Last time, I talked of how men who were once famous but who had evil hidden deep in their souls can live on artificially through their statues. Without that statue, such men would soon be forgotten in the dustbin of history.
I would rather emulate John Hickenlooper, the Governor of Colorado, who, in 2014, told the descendants of those murdered by Colonel Chivington and his men at Sand Creek in 1864:
“We should not be afraid to criticize and condemn that which is inexcusable ……. We will not run from this history.”
And in 2015, construction of a memorial to the Sand Creek Massacre victims began.
And I certainly feel that, if there are people who do not want to have statues of these “dubious heroes”, who do not want to be reminded of their ancestors’ suffering, then so be it. And, by this method, such men will gradually fade away rather than be kept alive artificially by a statue.
An excellent example would be Werner von Braun. Operation Paperclip made him an American citizen, along with 1600 of his fellow scientists. These were the people who helped to mastermind manned space flight and the landing on the moon. An ordinary person might want a statue.
I can think of a few Jews who wouldn’t though. And Russians, and Poles or any other East European descendants of the ones who died, as tens of thousands of slave workers perished building concrete bunkers, blast proof shelters, and rocket launching ramps all over the island of Peenemünde. If these people feel strongly enough, then no statue.
Back then, of course, von Braun was known as SS Sturmbannführer von Braun. And here is the SS Sturmbannführer with high ranking Nazis:
Here he is with the highest ranking Nazi of all. The SS Sturmbannführer is dressed as a civilian, middle of the next to back row:
This one is more difficult, but von Braun is behind Himmler, dressed up in his all black SS uniform:
We’re not in the slightest bit short of people in this category. Lord Nelson was an excellent naval commander with a 100% belief in the British Empire. But by 1801, Nelson, already married to the unfortunate Mrs Frances Nelson, was living with another woman, Emma Hamilton. She was not his wife, and he shouldn’t have been living with her. In actual fact, she was the wife of one of his closest friends, Sir William Hamilton.
There will be a lot of men nowadays who will not be too bothered about Nelson’s little foibles, but I bet there are a lot of women who would not want a statue of him staring them in the face, especially in the nation’s capital city.
I wonder who bought more of these satirical jugs? Men or women?
High on the list of people from this period who have shocking sides to their character is Lord Byron, the Romantic poet. Not that he couldn’t knock out some famous poems when he put his mind to it:
“She walks in beauty, like the night
Of cloudless climes and starry skies;
And all that’s best of dark and bright
Meet in her aspect and her eyes”
Or, perhaps more famous, “The Destruction of Sennacherib”
“The Assyrian came down like the wolf on the fold,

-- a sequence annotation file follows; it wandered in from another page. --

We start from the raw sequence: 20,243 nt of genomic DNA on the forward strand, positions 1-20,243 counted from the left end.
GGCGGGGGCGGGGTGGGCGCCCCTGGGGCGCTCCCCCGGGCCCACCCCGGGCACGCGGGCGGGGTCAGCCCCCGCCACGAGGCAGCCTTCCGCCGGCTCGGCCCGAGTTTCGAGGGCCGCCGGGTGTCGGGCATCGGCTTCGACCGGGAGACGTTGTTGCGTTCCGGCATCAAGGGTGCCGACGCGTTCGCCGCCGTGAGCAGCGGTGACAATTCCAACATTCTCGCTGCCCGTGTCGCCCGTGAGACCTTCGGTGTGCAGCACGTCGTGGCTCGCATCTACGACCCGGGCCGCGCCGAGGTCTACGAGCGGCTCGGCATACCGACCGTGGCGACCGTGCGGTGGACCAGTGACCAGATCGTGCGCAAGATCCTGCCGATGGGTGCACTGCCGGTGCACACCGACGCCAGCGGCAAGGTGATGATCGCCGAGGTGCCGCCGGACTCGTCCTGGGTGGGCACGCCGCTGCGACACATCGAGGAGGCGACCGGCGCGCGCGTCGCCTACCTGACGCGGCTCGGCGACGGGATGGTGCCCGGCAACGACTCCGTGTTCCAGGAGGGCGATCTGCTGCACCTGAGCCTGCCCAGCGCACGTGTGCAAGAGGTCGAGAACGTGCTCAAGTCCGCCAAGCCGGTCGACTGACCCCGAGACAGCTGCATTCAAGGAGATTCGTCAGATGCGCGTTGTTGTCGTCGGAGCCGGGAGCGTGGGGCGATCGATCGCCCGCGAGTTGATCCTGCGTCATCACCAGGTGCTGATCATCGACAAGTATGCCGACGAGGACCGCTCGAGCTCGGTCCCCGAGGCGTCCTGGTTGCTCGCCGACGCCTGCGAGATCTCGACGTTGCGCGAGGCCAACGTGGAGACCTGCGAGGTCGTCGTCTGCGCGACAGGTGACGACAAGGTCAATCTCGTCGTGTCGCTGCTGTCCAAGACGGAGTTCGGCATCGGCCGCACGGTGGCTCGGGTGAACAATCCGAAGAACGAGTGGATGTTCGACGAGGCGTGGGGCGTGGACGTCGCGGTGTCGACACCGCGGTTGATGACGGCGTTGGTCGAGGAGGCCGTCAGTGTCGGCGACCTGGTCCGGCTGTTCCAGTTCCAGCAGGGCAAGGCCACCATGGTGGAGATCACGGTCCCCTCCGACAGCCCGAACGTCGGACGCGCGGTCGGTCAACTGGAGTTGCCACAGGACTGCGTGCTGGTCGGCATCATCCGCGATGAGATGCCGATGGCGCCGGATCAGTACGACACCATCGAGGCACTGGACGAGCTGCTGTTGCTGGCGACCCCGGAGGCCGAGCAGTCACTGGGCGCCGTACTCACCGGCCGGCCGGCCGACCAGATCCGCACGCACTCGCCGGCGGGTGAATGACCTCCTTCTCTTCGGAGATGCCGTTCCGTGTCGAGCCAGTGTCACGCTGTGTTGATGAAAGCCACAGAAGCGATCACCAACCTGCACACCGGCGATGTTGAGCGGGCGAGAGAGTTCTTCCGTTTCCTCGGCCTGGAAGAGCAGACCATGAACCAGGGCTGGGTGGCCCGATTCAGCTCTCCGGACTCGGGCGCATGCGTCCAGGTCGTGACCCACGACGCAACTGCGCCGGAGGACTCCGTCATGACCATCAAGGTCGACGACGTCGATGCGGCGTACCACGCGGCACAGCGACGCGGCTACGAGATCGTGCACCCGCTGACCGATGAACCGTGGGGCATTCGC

And his cohorts were gleaming in purple and gold;
And the sheen of their spears was like stars on the sea,
When the blue wave rolls nightly on deep Galilee.
Like the leaves of the forest when Summer is green,
That host with their banners at sunset were seen:
Like the leaves of the forest when Autumn hath blown,
That host on the morrow lay withered and strown.”
Lord Byron, though, ought to encounter a great deal of difficulty having a statue erected to him, and I don’t mean just his dress sense:
George Gordon Byron, the Sixth Baron Byron, was allegedly England’s greatest poet. Yet, it has been written that “By our own modern standards he was probably a paedophile and certainly a rapist, at least of the statutory kind.”
The evidence for these charges include the fact that Byron had an infatuation with a shapely fifteen year-old Greek boy, Lukas Chalandritsanos and spent enormous sums of money on him.
He had already had an incestuous relationship with Augusta Leigh, his own half-sister. Here she is:
Augusta gave birth to Elizabeth Medora Leigh, who was widely thought to be Byron’s child. Three days after the birth, Byron visited Augusta and the baby. He reported later to a friend, Lady Melbourne:
“It is not an Ape and if it is – that must be my fault.”
There was a widely held belief at the time that a child born of incest would be an ape.
Byron’s wife was Anne Isabella Noel Byron, 11th Baroness Wentworth and Baroness Byron, Here she is:
Evidence from a servant says that Byron raped his wife only days before she gave birth to their daughter, Ada. And then he raped her again only days after she had given birth.
In those days, of course, a husband could not be refused by his wife. What would now be considered rape was just a gentleman exercising his conjugal rights. But by today’s standards, actions like that are repulsive, especially so soon either before or after the poor woman has given birth.
Byron’s appalling arrogance was equally in evidence in his love affair with Claire Clairmont. Here she is:
Claire gave birth to a daughter, Allegra, but Byron immediately forbade her all access to her child, whom he sent away to a convent. She died there aged five.
And to think that I criticised the baddies in the TV series “Poldark” as not being true to life!